11. The centrifugal pump apparatus according to claim 1, wherein
said drive unit includes:
a plurality of fifth magnetic elements arranged annularly to face said third magnetic element of said impeller; and
a plurality of stator coils wound around said plurality of fifth magnetic elements respectively, for generating a rotating magnetic field and rotating said impeller, and
a centerline of the rotating magnetic field generated by said plurality of stator coils matches a centerline of the sidewall of said first chamber.
12. The centrifugal pump apparatus according to claim 1, wherein
said drive unit includes:
a rotor rotatably provided along said dividing wall in said second chamber;
a fifth magnetic element provided in said rotor to face said third magnetic element, for attracting said third magnetic element; and
a motor for rotating said rotor, and
a rotation centerline of said rotor matches a centerline of the sidewall of said first chamber.
13. A centrifugal pump apparatus including a housing having first and second chambers partitioned from each other by a dividing wall, an impeller rotatably provided in said first chamber along said dividing wall, for delivering fluid by centrifugal force during rotation, and a drive unit provided in said second chamber, for driving said impeller to rotate with said dividing wall being interposed, the centrifugal pump apparatus comprising:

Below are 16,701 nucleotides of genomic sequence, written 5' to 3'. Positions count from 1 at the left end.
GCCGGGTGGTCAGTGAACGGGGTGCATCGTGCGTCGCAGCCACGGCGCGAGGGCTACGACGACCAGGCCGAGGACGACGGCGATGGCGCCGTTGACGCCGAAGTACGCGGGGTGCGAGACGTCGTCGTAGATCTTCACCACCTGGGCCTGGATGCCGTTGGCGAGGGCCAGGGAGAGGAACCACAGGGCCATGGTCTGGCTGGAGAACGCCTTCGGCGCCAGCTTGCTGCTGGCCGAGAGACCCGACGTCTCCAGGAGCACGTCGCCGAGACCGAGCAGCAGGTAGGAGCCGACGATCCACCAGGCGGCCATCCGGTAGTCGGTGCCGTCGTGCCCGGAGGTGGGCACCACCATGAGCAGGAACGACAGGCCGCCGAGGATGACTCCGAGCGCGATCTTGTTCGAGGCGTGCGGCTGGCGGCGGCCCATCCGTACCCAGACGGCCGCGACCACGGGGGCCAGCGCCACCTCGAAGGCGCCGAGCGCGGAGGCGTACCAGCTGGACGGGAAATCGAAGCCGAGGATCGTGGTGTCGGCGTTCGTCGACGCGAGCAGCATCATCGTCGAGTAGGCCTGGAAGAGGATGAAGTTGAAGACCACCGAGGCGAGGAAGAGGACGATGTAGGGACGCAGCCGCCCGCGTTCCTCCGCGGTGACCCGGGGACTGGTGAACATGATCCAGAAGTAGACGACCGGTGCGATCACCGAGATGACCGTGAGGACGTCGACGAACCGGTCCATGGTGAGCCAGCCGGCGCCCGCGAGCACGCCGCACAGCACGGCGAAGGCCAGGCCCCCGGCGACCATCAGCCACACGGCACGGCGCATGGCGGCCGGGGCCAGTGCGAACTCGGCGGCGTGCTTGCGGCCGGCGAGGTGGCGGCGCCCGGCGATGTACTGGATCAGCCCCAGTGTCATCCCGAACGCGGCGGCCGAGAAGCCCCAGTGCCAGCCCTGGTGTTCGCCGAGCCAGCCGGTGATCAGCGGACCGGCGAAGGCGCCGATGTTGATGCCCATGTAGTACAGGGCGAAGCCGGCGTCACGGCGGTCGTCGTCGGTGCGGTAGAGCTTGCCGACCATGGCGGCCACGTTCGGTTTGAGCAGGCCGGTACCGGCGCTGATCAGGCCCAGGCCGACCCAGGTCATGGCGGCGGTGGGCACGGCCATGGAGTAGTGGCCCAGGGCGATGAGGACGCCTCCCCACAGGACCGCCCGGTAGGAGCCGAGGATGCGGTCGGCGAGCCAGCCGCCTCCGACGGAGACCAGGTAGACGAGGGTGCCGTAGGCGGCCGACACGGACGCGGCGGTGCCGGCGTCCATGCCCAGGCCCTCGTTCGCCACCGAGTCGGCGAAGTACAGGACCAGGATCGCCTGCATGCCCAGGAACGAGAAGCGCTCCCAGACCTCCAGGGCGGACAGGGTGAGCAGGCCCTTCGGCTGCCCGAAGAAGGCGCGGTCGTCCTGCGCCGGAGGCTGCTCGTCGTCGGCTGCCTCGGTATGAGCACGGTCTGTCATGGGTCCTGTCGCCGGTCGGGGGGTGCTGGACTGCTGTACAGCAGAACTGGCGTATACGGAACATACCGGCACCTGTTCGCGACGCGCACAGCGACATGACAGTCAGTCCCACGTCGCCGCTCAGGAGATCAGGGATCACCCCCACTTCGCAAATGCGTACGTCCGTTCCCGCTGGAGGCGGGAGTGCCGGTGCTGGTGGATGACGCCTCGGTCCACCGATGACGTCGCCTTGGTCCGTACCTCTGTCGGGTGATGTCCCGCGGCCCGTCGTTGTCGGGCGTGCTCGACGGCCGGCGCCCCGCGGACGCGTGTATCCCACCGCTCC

a first magnetic element provided in one surface of said impeller;
a second magnetic element provided in an inner wall of said first chamber facing the one surface of said impeller, for attracting said first magnetic element;
a third magnetic element provided in the other surface of said impeller and attracted by said drive unit; and
a fluid outlet port for allowing said fluid to flow to the outside of said housing from an opening provided in a sidewall of said first chamber, wherein
during rotation of said impeller, a first attractive force acting between said first and second magnetic elements and a second attractive force acting between said third magnetic element and said drive unit are balanced with each other substantially in a center of a movable range of said impeller in said first chamber,
a first groove for hydrodynamic bearing is formed in the one surface of said impeller or in the inner wall of said first chamber facing the one surface and a second groove for hydrodynamic bearing is formed in the other surface of said impeller or in said dividing wall facing the other surface,
each of the first and second magnetic elements is formed annularly around a rotation centerline of said impeller, and
a corner of an end surface of said first or second magnetic element is chamfered such that the first attractive force on said opening side becomes smaller than the first attractive force on an opposite side of said opening when said impeller becomes eccentric toward said opening side due to hydrodynamic force.
14. The centrifugal pump apparatus according to claim 13, wherein
an outer-circumferential-side corner of the end surface of said second magnetic element is chamfered.
15. The centrifugal pump apparatus according to claim 13, wherein
an inner-circumferential-side corner of the end surface of said first magnetic element is chamfered.
16. The centrifugal pump apparatus according to claim 13, wherein
said drive unit includes a plurality of stator coils arranged annularly to face said third magnetic element of said impeller, for generating a rotating magnetic field and rotating said impeller, and
a centerline of the rotating magnetic field generated by said plurality of stator coils matches a centerline of the sidewall of said first chamber.